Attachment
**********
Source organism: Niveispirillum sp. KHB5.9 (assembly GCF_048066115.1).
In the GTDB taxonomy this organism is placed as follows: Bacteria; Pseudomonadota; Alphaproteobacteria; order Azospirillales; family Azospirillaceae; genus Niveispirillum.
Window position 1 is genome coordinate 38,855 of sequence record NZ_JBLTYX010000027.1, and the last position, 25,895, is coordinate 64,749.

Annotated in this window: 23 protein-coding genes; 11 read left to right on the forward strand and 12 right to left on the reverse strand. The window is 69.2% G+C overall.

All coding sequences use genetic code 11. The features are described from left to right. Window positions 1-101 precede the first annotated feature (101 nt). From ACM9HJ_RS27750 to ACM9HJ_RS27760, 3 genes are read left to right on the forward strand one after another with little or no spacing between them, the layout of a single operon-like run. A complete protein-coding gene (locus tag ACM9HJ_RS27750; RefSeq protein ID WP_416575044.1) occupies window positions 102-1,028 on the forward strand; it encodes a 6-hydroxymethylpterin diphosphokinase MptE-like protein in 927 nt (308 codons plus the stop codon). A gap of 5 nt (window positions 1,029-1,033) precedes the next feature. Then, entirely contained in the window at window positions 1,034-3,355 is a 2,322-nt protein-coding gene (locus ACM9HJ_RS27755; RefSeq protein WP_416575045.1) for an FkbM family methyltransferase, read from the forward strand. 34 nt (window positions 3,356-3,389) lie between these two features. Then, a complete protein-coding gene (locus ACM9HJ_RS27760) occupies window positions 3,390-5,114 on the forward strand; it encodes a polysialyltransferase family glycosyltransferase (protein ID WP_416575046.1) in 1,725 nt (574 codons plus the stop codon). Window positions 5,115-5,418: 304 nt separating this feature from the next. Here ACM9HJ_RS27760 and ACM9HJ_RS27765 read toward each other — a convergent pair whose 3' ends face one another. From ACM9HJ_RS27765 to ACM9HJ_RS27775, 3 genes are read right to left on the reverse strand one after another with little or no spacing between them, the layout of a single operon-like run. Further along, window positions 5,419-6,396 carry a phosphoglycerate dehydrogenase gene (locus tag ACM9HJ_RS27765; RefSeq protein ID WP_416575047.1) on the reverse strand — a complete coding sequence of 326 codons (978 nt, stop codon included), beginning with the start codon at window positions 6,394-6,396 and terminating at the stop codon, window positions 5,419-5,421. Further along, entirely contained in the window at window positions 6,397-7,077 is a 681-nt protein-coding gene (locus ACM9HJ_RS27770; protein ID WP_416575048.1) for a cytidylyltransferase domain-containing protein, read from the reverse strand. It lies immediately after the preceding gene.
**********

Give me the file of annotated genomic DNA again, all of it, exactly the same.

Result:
Source organism: Niveispirillum sp. KHB5.9 (assembly GCF_048066115.1).
In the GTDB taxonomy this organism is placed as follows: Bacteria; Pseudomonadota; Alphaproteobacteria; order Azospirillales; family Azospirillaceae; genus Niveispirillum.
Window position 1 is genome coordinate 38,855 of sequence record NZ_JBLTYX010000027.1, and the last position, 25,895, is coordinate 64,749.

Annotated in this window: 23 protein-coding genes; 11 read left to right on the forward strand and 12 right to left on the reverse strand. The window is 69.2% G+C overall.

All coding sequences use genetic code 11. The features are described from left to right. Window positions 1-101 precede the first annotated feature (101 nt). From ACM9HJ_RS27750 to ACM9HJ_RS27760, 3 genes are read left to right on the forward strand one after another with little or no spacing between them, the layout of a single operon-like run. A complete protein-coding gene (locus tag ACM9HJ_RS27750; RefSeq protein ID WP_416575044.1) occupies window positions 102-1,028 on the forward strand; it encodes a 6-hydroxymethylpterin diphosphokinase MptE-like protein in 927 nt (308 codons plus the stop codon). A gap of 5 nt (window positions 1,029-1,033) precedes the next feature. Then, entirely contained in the window at window positions 1,034-3,355 is a 2,322-nt protein-coding gene (locus ACM9HJ_RS27755; RefSeq protein WP_416575045.1) for an FkbM family methyltransferase, read from the forward strand. 34 nt (window positions 3,356-3,389) lie between these two features. Then, a complete protein-coding gene (locus ACM9HJ_RS27760) occupies window positions 3,390-5,114 on the forward strand; it encodes a polysialyltransferase family glycosyltransferase (protein ID WP_416575046.1) in 1,725 nt (574 codons plus the stop codon). Window positions 5,115-5,418: 304 nt separating this feature from the next. Here ACM9HJ_RS27760 and ACM9HJ_RS27765 read toward each other — a convergent pair whose 3' ends face one another. From ACM9HJ_RS27765 to ACM9HJ_RS27775, 3 genes are read right to left on the reverse strand one after another with little or no spacing between them, the layout of a single operon-like run. Further along, window positions 5,419-6,396 carry a phosphoglycerate dehydrogenase gene (locus tag ACM9HJ_RS27765; RefSeq protein ID WP_416575047.1) on the reverse strand — a complete coding sequence of 326 codons (978 nt, stop codon included), beginning with the start codon at window positions 6,394-6,396 and terminating at the stop codon, window positions 5,419-5,421. Further along, entirely contained in the window at window positions 6,397-7,077 is a 681-nt protein-coding gene (locus ACM9HJ_RS27770; protein ID WP_416575048.1) for a cytidylyltransferase domain-containing protein, read from the reverse strand. It lies immediately after the preceding gene.